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Along Came a Spider

Movie review by
Nell Minow, Common Sense Media
Along Came a Spider Movie Poster Image
Blood, violence, murder good Freeman, dumb plot.
  • R
  • 2001
  • 103 minutes

Parents say

age 15+
Based on 3 reviews

Kids say

age 10+
Based on 2 reviews

A lot or a little?

The parents' guide to what's in this movie.


Characters in peril, including children. Many deaths.


Brief mild reference


Strong language

Drinking, Drugs & Smoking

Drinking and smoking

What parents need to know

Parents need to know that this movie is very violent, with many deaths and lots of spurting blood. Characters use strong language. Many people may be upset by seeing children in peril, though Megan and her friend are strong, brave, loyal, and very smart. Other characters betray the trust of people who have been good to them, which may be disturbing to some viewers.

User Reviews

  • Parents say
  • Kids say
Adult Written byAshnak April 9, 2008

Decent Psychological Thriller

This police detective thriller is an OK movie for adults.
Adult Written byMovieLover4Lyfe October 29, 2010
This movie was ok, the book is much better. The first movie in the series 'Kiss the Girls' was a lot better than this movie too.
Teen, 14 years old Written byT-Rod July 8, 2010

My review of the book--not the movie

I have not yet seen this movie, but i know from the "Sex: Brief mild referance" and the "good Freeman, dumb plot", that this is a terrible a... Continue reading
Kid, 11 years old July 18, 2009
A little scary.

What's the story?

Morgan Freeman returns as Dr. Alex Cross in this prequel to Kiss the Girls. Monica Potter plays Jazzie, a Secret Service agent assigned to a private school in Washington D.C. When Megan (Mikka Boorem), a child of a senator, is kidnapped from the school, Jazzie blames herself. Contacted by the kidnapper, Cross becomes involved in the case and seeks Jazzie's help.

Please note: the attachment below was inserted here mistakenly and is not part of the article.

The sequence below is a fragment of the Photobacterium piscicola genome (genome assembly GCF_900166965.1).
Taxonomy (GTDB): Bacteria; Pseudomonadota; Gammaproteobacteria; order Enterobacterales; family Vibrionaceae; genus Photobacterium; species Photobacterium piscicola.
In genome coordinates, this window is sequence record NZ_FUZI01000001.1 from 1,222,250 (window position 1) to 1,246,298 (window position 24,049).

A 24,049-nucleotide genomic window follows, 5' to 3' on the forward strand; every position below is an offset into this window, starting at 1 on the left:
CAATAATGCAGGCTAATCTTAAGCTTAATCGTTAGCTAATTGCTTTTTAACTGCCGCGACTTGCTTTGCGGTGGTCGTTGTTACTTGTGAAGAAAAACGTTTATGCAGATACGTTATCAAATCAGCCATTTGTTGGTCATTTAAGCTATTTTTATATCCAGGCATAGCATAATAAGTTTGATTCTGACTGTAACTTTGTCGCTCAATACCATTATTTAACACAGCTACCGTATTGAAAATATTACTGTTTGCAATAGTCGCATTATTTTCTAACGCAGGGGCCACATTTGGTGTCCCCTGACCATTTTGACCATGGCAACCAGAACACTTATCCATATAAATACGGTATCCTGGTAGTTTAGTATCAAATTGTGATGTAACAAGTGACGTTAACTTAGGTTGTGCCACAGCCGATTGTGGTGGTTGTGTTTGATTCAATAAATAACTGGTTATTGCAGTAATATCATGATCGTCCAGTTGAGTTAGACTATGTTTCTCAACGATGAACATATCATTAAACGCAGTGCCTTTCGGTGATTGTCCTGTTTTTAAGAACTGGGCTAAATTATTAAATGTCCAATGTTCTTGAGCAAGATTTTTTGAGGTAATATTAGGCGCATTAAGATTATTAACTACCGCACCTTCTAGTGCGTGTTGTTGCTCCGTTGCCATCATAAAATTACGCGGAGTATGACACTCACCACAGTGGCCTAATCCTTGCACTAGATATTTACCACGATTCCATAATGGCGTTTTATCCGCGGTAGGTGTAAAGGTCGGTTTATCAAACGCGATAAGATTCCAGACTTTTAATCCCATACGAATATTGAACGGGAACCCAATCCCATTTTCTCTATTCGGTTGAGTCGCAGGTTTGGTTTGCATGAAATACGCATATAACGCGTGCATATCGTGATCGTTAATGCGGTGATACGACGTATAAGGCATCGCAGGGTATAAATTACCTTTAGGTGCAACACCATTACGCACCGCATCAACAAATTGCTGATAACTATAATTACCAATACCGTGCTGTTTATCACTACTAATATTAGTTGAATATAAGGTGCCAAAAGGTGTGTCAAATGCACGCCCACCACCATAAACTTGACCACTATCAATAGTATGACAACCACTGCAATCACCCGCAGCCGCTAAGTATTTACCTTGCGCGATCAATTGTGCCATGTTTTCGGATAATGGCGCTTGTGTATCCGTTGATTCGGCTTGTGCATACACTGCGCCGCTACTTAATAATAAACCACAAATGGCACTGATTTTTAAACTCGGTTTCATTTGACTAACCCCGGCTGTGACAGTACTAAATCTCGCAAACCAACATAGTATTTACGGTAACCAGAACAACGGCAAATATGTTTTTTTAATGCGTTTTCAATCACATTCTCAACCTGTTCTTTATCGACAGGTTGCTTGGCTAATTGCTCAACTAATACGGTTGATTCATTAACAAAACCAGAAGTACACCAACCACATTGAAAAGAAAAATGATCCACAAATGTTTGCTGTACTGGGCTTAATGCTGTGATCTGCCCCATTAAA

Is it any good?

The movie's filled with plot points that make little sense. Like the original, ALONG CAME A SPIDER has a nursery rhyme title and centers on a kidnapped girl. This time it is not a serial killer, just a madman inspired by the Lindburgh kidnap case, trying to make a name for himself with the crime of the new century. And this time the kidnap victim is not a woman but a little girl, the daughter of a United States senator. Let me just point out here that the Secret Service does not protect the children of senators or even senators, who are in a different branch of government. We'll give them some leeway for movie logic, on that one. But there are some lapses, like having the President of Russia living in Washington, DC, that are simply preposterous.

Freeman, as always, is a pleasure to watch, bringing a complexity and weight to every scene that almost makes up for a dumb plot. But even he cannot make up for Monica Potter, who replaces Ashley Judd as Freeman's co-star, and who is as bland as a Barbie doll, and with an even blanker facial expression. There are shoot-outs, chases, and near-misses, some well staged. But the final twist is just plain dumb, and neither the performers nor the script's explanation of the characters' motivation have the panache to carry it off. No one could, especially when they resort to that hoariest of clichés, the good guy figuring it all out and then going out to the deserted location where it is all happening all by himself! At least they spare us the long explanation by the villain about the master plan.

Talk to your kids about ...

  • Families can talk about what people do when they have to pick themselves up and go on following a disaster. They may also want to talk about how we decide whom we will trust and how we find reserves of strength when we are in scary situations. They should discuss Cross' statement that everyone is born with a gift or gets good at something and "you don't betray that." They might also want to talk about whether criminals really are motivated by the prospect of fame, and whether there is or ever will be again a hero as universally adored as Lindburgh was.

Movie details

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